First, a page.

It’s my pleasure to announce that the six bestselling authors who co-operate the Superstars Writing Seminar — Kevin J. Anderson, Rebecca Moesta, Eric Flint, David Farland (Wolverton), Brandon Sanderson, and Sherrilyn Kenyon — have re-launched their web site, in preparation for their third annual event in Las Vegas, April 2012.
I’ve previously blogged here on this page about the workshops and classes I’ve done in the past. Twice I’ve been out to Lincoln City to participate in the wonderful professional short fiction and novel workshops run by Dean Wesley Smith and Kristine Kathryn Rusch. I’ve also been to Los Angeles for the excellent Writers of the Future workshop. I’ve been to Life, The Universe & Everything, both as a fan and want-to-be-writer, and then again as a published panelist.
Each time I go to one of these learning nexuses — because that’s what they are — I wind up having an entirely new experience that illuminates for me some hidden or unexpected reality about the business of professional fiction. Which is why I’ve chosen to keep pursuing these opportunities, sometimes at significant cost. Because for many years I refused to do such workshops, figuring I’d do them when I’d earned enough from writing to have “extra” in my pocket, with which I could afford such “luxuries.”
That was pure foolishness on my part. I was trying to sail my ship in a sealed bottled. You can’t navigate the seas of professional fiction writing without solid information to guide you in your craft as well as your business. And while you could spend hundreds of dollars on “how to be a writer” books, you’d not get even half the value you can get from even a few hours spent sitting and listening to bestselling professionals tell you about how they did it — and how they still keep doing it. Their lessons learned, their mistakes, their cautionary tales. And of course their encouragement.
When I did the “Kris and Dean Show” two-day weekend workshop in 2009, it really knocked me for a loop — sent me far outside my comfort zone. I had a lot of myths debunked, and I started to look at my writing and the whole enterprise of fiction in an entirely new light. I still credit Kris Rusch and Dean Smith for being the people who got me back on track after years of futility.
Superstars promised to be a “next level” workshop — something I could sink my teeth into as a published new guy. Beyond craft, it was purposely designed to be a 100% business and lifestyle-focused seminar. No round-robin critiques. No ripping apart manuscripts. Just hours and hours of brass-tacks data and conversation about what it takes to not just be a writer, but a bestselling professional writer. The kind of writer who consistently hits the New York Times list and makes lots of money while doing what most of us still consider to be a dream job: writing for a living.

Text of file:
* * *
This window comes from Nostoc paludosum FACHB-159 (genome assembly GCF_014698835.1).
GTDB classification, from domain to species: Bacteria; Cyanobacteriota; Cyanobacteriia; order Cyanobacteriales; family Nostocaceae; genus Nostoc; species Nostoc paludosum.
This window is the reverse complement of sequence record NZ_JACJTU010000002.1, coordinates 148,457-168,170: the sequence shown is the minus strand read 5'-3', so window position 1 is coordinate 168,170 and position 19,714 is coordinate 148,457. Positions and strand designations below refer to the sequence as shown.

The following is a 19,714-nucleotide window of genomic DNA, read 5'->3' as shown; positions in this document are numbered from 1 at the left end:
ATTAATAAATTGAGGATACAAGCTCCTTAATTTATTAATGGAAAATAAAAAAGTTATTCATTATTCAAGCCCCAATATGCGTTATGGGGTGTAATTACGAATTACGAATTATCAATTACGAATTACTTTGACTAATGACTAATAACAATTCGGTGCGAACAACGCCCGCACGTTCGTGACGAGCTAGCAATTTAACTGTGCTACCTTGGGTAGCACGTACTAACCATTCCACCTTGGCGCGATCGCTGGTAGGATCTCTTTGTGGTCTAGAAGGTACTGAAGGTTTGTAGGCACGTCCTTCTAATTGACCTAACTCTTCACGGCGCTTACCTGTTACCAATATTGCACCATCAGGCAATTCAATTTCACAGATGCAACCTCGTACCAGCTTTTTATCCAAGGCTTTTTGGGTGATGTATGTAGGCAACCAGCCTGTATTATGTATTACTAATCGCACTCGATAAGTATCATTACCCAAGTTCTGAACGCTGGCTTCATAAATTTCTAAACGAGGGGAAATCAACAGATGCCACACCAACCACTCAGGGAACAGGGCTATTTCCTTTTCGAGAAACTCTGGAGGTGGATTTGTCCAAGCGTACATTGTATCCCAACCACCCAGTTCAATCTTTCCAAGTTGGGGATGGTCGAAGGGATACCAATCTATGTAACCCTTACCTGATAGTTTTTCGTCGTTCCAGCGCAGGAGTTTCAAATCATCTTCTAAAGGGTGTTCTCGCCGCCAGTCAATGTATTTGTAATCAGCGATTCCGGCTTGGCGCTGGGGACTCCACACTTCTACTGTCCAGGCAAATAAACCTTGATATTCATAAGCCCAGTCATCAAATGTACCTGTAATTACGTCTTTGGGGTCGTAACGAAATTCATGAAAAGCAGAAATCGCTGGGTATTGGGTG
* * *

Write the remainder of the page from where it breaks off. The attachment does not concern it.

I was not disappointed. It was exactly as Kevin J. Anderson had said it would be, when he brought it up with me at Writers of the Future in 2010. It was like all the best parts of the WOTF workshop, but blown up and expanded to an entire three-day table-running marathon of information: contracts, royalties, sales pitches, self-promotion, e-publishing vs. paper publishing, the pitfalls of same, and so much more.
And of course, as is almost always the case with these kinds of things, some of the best learning was the learning that didn’t happen during the structured time. If ever you’ve been to a convention or sat and listened to an author speak, but were too afraid to go up and introduce yourself and ask questions or say hello, Superstars gives you every opportunity to meet and mingle with all of the panelists. All of whom have been doing what they’re doing for years and years, and are able to give a variety of valuable perspectives on practically any kind of writing-business question you might be able to come up with.
Before I left the 2011 Superstars Seminar, I bought the MP3 for the 2010 seminar, so that I could re-listen to everything that had been part of the structured portions of the event — and let the information re-circulate in my brain. I’ve done this for the last week now, re-listening to at least two hours of the workshop per day. Remembering all the in-between-panels discussions I had with the authors and the other attendees. And being reminded again that to make it in the business you really do have to dedicate yourself to it as a lifetime project. It’s not a game for dilettantes. Nobody becomes a bestseller by being a hobbyist. At some point you have to push other things in your life aside and determine for yourself that you’re going to do it and make it. Whatever else happens. Let nothing get in your way. Log the hours. Never give up. Ever.
If you feel like you’re needing that level of kick-in-the-butt professional wisdom, I highly, highly recommend Superstars Writing Seminar. It measured up admirably against the previous experiences I’d had in Lincoln City and Los Angeles, and in fact complimented them so nicely that I felt like Superstars was a magnificent addition to — not a re-hashing of — my existing knowledge. Many thanks to everyone who helped make 2011 possible, and I hope everyone reading this — who want to be professional writers — will click the link and look at the seminar. Even if you can’t attend — it is an investment, no question — they sell the DVDs from the previous seminars, and MP3 as I have purchased. It’s a great way to reboot your brain if you’ve been stuck in the doldrums with your writing, or are feeling otherwise confused or baffled about how it’s all supposed to work.